Insurance is mandatory for building practitioners in Victoria and the NT, but in NSW only certifiers and residential builders are required to be insured.

In some jurisdictions, there are dedicated registration bodies like the Building Professions Board in NSW. Other jurisdictions like Victoria are dismantling the like as registration is consumed by the Victorian Building Authority.

The building control regimes in the states and territories continue to reform and evolve, but they do so independently of one another in keeping with their sovereign prerogatives and the “eight countries of Australia” status quo. So the concept of state and territory sovereignty underpinned by autonomous self-determination is very much alive and well and cooperative federalism is pretty much passé.

Yet one still hears the lament of those pining for harmonisation, uniform qualifications and registration regimes, microeconomic reform and the cutting of border demarcated red tape. So, will it ever happen?

I don’t believe it will, because the eight countries of Australia are here to stay – you could say they are set in concrete. And in our back yard, the building sector, I don’t think there will ever be a Model Building Act Mark 2. Brexit has placed us on notice that sovereign jurisdictions appear to be moving away from harmonisation even though the economics of doing so are not compelling. Sovereign jurisdictions are opting for self-determinism, and Australian building control is not out of kilter with the prevailing currents.

For those who rue the lack of regulatory harmonisation in Australia, the take out is this: unless our policy makers are once again willing to embrace cooperative federalism, uniform regulation is but a pipe dream and the phenomenon of the eight countries of Australia will gain even greater currency.

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  1. Kim lovegrove

    Mr Boughton I said "one of Australia's longest serving Prime Ministers". Although I am a New Zeslander by birth I am perfectly aware of the length of tenure of the highly regarded Sir Robert Menzies. Clarifications aside, It would nevertheless be useful for you to provide us with your insights as a licenced builder in a number of jurisdictions and I mean this sincerely and I and no doubt the other readers do indeed look foward to hearing same.

  2. David Chandler

    Kim, great conversation. This harmonises with part of my write up of the Melbourne Construction technology Summit. See: Standards and compliance is a big deal and solutions will occur. These will cut across the multi-jurisdictions you correctly point to. I agree, the harmonisation of the 8 countries of Australia was finally dealt a blow by Tony Abbott at his first COAG meeting and this will not reignite. The continuing uncertainties of which standard, deemed to comply certification and independent certifications will not go away. In a modern construction industry the best suppliers will soon start to see the advantage of leaving lowest common denominator regulatory regimes behind. Clients, their financiers and insurers are now confronted with a new construction dynamic – pieces and parts coming from everywhere – that need payment before they start their journey to site. Gone will be the days of work only being valued when fixed on site. The same will apply to design as it becomes more embedded in the pieces and parts. I will be doing an article on this for August in Sourceable. But you may find the 'chain of custody' concept mentioned in my Construction technology gives early pointers to the 'way-round' that up and coming industry innovators are finding to solve these challenges. Amazing when the public loose confidence in failed institutions a solution pops up – just like Uber and Airbnb. Lets talk soon. DC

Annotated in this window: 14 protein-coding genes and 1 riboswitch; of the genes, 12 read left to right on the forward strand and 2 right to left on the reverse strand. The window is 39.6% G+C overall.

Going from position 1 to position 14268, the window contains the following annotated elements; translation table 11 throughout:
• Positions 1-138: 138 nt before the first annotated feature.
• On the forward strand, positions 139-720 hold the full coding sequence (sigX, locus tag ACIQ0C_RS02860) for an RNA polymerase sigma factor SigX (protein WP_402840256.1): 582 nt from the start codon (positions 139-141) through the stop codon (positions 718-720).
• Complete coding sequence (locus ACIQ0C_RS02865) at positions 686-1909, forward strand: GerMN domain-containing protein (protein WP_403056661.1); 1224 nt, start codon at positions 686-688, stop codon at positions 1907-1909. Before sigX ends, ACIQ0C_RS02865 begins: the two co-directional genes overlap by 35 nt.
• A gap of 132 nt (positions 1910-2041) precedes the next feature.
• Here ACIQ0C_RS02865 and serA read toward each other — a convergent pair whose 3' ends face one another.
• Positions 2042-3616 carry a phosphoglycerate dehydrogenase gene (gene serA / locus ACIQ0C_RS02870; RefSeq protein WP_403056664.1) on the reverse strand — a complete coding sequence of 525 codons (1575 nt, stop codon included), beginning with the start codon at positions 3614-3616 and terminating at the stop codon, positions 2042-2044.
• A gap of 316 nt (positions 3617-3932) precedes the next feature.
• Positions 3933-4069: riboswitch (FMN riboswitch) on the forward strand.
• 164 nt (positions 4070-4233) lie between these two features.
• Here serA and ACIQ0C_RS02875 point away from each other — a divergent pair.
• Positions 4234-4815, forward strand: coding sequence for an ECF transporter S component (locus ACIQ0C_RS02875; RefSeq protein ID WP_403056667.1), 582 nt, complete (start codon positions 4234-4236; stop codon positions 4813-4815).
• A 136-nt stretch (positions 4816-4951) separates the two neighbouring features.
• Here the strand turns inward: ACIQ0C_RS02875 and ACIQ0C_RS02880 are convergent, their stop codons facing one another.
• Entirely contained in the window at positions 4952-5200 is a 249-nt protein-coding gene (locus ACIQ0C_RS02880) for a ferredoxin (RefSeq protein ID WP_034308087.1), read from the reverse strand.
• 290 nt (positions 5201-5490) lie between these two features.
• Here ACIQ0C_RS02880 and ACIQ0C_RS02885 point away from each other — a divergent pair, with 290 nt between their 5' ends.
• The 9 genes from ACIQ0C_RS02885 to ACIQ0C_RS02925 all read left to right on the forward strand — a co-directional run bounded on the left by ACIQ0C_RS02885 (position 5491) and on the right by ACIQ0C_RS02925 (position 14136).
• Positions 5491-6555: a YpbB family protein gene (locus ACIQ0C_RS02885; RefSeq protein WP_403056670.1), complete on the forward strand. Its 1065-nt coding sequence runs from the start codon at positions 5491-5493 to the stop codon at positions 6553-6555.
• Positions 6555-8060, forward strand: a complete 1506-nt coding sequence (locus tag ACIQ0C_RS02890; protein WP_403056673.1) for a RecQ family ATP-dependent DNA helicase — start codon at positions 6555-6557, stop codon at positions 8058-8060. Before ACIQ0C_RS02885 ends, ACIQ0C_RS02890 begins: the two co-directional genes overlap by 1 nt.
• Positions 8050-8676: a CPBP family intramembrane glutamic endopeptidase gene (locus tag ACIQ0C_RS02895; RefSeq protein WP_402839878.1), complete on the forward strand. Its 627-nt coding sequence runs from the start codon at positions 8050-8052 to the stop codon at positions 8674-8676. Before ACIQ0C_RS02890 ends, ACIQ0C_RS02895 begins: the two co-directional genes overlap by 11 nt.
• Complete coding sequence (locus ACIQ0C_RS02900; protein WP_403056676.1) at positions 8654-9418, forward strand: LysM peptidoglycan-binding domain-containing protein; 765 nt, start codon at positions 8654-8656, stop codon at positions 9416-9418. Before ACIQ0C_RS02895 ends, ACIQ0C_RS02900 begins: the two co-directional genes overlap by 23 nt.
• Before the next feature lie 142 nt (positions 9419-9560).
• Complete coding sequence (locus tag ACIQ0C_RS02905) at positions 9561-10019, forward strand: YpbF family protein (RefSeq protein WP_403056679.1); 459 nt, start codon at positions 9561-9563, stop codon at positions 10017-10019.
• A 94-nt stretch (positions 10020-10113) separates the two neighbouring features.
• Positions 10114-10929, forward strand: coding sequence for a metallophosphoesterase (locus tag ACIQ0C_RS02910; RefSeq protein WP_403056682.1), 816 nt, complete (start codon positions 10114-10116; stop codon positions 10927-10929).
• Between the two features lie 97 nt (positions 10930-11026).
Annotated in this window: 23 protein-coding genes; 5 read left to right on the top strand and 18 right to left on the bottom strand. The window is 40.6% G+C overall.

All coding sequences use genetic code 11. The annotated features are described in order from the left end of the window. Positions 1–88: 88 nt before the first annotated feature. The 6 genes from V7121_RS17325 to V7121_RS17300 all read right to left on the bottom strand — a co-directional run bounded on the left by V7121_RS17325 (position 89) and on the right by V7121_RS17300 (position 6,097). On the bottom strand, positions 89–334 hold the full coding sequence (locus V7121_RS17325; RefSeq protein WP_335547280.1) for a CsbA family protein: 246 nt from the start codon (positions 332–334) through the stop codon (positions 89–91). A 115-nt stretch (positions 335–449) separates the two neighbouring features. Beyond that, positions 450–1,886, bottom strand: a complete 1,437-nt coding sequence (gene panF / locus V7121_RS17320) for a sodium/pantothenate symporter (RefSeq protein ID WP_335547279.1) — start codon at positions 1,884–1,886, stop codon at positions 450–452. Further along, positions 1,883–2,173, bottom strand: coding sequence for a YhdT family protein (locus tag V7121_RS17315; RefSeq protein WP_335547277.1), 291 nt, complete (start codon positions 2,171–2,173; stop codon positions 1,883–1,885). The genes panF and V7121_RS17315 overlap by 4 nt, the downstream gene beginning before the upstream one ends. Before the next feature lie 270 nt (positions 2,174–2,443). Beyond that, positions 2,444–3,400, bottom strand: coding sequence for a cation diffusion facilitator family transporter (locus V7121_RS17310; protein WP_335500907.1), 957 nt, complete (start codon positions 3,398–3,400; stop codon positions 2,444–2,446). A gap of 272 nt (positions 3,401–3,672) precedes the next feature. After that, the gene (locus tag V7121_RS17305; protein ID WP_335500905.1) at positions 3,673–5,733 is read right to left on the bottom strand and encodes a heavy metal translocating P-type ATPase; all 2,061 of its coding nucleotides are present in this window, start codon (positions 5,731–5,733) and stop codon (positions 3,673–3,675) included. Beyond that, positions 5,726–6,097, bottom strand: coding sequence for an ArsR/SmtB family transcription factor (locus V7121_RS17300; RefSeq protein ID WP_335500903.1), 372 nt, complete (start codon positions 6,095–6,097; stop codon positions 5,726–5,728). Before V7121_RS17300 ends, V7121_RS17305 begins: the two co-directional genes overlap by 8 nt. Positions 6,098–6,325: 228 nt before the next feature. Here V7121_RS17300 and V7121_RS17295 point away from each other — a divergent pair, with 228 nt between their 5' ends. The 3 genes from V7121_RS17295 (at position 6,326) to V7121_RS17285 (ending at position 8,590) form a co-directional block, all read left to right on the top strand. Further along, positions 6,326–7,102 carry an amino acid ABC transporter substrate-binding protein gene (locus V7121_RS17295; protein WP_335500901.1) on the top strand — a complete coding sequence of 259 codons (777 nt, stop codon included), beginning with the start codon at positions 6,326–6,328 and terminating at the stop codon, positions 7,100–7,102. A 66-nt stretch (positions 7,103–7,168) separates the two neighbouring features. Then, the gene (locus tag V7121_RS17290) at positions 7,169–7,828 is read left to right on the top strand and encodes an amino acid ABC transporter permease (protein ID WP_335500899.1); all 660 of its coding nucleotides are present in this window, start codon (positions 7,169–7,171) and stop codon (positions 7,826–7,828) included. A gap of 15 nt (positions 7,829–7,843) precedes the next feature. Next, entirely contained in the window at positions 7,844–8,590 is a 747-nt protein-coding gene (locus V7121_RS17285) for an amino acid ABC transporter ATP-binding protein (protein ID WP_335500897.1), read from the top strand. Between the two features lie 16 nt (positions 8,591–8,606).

3. Matt Campbell

    Interesting article Kim. The 'state-of-origin' approach is also seen in other industries such as medical and legal. One would think that in today's modern times some minimum level of uniformity would be both beneficial for all and not too hard to achieve.

  4. Peter Jolly

    s one of the sad and bizarre facts that bedevils Australia that it is a nation comprised of many separate and dissimilar nations, if you include the states, territories and the likes of Norfolk Island etc. No wonder our competitive edge is diminished on the international stage. Too many parochial interests with influence over Governments that are driven by and cave into pressure groups and media cycles. So sad is it that they cannot even manage to keep asbestos building products out of the country; despite the scandalous history of this evil product in the lives and minds of the Australian people. They can however apparently find squillions to fund poorly run third world refugee camps on remote pacific islands. Sad really.

  5. Lyall Dix

    Brings back many memories Kim
    We came within a hairs breadth of getting the Model Act up as a Nation Act for the Country. I remember vividly you herculean efforts in obtaining the Standing Committee of Attorney General approval for one of the jurisdictions to draft the template Act. This being carried out by NSW administration under the close supervision of Dennis Murphy QC the then Chief Parliamentary Counsel with us as his instructing officers, both from Victoria . The drafted Model Act had strong endorsement from the building control departments of five of the seven jurisdictions and still couldn't get over the line nationally just reinforces how hard it is. Couldn't agree more with you that the moment has now passed.